Not all types of play have these benefits, of course, and occasionally it can be difficult for an outside observer to discern “good play” from teasing or mindlessness. (For example: Are the campers on the field actually playing tag, or are they just taunting each other?)
In these situations, adults should look for three indicators of playful learning: choice, wonder, and delight. Choice looks like kids setting goals, developing and sharing ideas, making rules, negotiating challenges, and choosing how long to play. Wonder looks like kids exploring, creating, pretending, imagining, and learning from trial and error. Delight looks like happiness: kids smiling, laughing, being silly, or generally feeling cozy and at ease.
Rediscovering Play in an Overscheduled World
In our tightly scheduled world, some kids feel uncomfortable when they have the opportunity to play freely. They may retreat to their technology, complain about boredom, or fight. Mardell and Solis provide suggestions on how parents can foster a playful household:
- Plan for play, and create the space for it. If kids have been spending too much time in front of screens, say to them, “Tomorrow, let’s have some of your friends over here to play,” or “Let’s walk over to the playground this afternoon for a few hours and have some fun.”
- Find fun in the materials you have. “A lot of the things that you have in your garage or in your kitchen might actually be quite engaging for children of all ages,” says Solis. Rather than always buying new toys, for example, use leftover Amazon boxes. Say to kids, “You can build a fort, or a time machine, or whatever you want. Take over the living room.” This ability to choose how materials will be used can spur creativity.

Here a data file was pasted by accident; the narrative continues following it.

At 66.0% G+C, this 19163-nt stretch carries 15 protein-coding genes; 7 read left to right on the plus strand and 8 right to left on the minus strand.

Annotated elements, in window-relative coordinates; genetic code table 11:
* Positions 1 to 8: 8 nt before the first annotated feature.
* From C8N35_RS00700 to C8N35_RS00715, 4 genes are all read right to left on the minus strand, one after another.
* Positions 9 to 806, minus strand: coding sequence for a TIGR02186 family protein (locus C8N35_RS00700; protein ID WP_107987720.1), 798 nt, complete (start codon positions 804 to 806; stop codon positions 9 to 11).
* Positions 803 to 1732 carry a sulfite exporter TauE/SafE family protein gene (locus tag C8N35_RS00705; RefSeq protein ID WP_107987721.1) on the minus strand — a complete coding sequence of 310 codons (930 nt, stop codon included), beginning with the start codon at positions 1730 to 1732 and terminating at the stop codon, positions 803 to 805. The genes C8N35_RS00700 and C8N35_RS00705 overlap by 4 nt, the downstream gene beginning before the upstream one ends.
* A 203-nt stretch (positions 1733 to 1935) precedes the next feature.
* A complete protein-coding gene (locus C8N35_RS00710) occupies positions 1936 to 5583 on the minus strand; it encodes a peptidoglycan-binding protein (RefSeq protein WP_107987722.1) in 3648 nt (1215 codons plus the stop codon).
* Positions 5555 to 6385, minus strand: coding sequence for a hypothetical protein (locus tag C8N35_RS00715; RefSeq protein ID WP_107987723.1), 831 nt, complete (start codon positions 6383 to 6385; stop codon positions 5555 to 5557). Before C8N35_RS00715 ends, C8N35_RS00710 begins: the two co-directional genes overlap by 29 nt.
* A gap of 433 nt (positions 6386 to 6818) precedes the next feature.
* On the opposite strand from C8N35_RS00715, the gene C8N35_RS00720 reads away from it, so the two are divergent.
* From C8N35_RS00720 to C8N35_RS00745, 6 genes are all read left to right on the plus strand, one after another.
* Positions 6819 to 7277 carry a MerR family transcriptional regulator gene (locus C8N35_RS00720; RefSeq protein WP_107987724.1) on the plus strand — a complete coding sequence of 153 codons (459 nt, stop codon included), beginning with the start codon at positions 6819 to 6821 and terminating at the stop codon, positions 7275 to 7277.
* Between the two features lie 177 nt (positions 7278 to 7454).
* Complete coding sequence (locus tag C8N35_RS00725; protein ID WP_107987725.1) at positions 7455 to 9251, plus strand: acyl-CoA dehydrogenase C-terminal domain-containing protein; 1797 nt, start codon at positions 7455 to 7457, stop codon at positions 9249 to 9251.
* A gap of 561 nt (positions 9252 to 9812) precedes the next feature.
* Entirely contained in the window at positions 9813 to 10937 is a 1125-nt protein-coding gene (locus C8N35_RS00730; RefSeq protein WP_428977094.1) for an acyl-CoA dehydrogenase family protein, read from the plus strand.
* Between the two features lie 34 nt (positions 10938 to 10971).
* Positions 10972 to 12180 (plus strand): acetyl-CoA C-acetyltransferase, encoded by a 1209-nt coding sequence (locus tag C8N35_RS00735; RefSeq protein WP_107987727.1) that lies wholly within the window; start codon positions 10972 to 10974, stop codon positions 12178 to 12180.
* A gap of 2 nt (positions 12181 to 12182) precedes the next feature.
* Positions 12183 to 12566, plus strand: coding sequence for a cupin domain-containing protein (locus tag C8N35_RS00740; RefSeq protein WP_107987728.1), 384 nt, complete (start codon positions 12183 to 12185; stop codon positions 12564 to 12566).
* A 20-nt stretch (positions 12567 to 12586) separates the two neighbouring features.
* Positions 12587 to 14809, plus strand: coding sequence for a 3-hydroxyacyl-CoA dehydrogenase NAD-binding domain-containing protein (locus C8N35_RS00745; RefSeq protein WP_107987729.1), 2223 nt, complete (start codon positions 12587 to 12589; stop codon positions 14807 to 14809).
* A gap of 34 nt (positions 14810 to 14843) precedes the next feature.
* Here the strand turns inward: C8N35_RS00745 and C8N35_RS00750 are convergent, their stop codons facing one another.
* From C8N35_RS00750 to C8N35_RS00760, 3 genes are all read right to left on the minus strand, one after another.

- Be open to risk. Part of letting children play is acknowledging that they might get a scrape or bang their knee — and that that’s okay. If you let children know that you trust them to take small risks, they’ll likely enjoy creating and exploring.
- Model play. “There has to be a culture of adult play in order for children to play as well,” says Solis. “If children watch their parents or grandparents having hobbies, enjoying a soccer match, being creative, being outside, then it’s more likely for kids to say, ‘With all this summer time that I have, I’d rather go build a fort than sit in front of the TV.’”
- Play together. “I knew this as a kid, and I’ve experienced this as a parent: Your kids actually do want to play with you,” says Mardell. Build sandcastles together, dress up together, or tell stories together. “Really get into the spirit of the play and doing it together. That’s the beauty of summertime or vacation.”
- Wait out the cries of “I’m bored.” Kids often have to pass through that initial discomfort and recover the space and presence to be self-directed and curious. But with time, they’ll emerge on the other side and settle into an activity.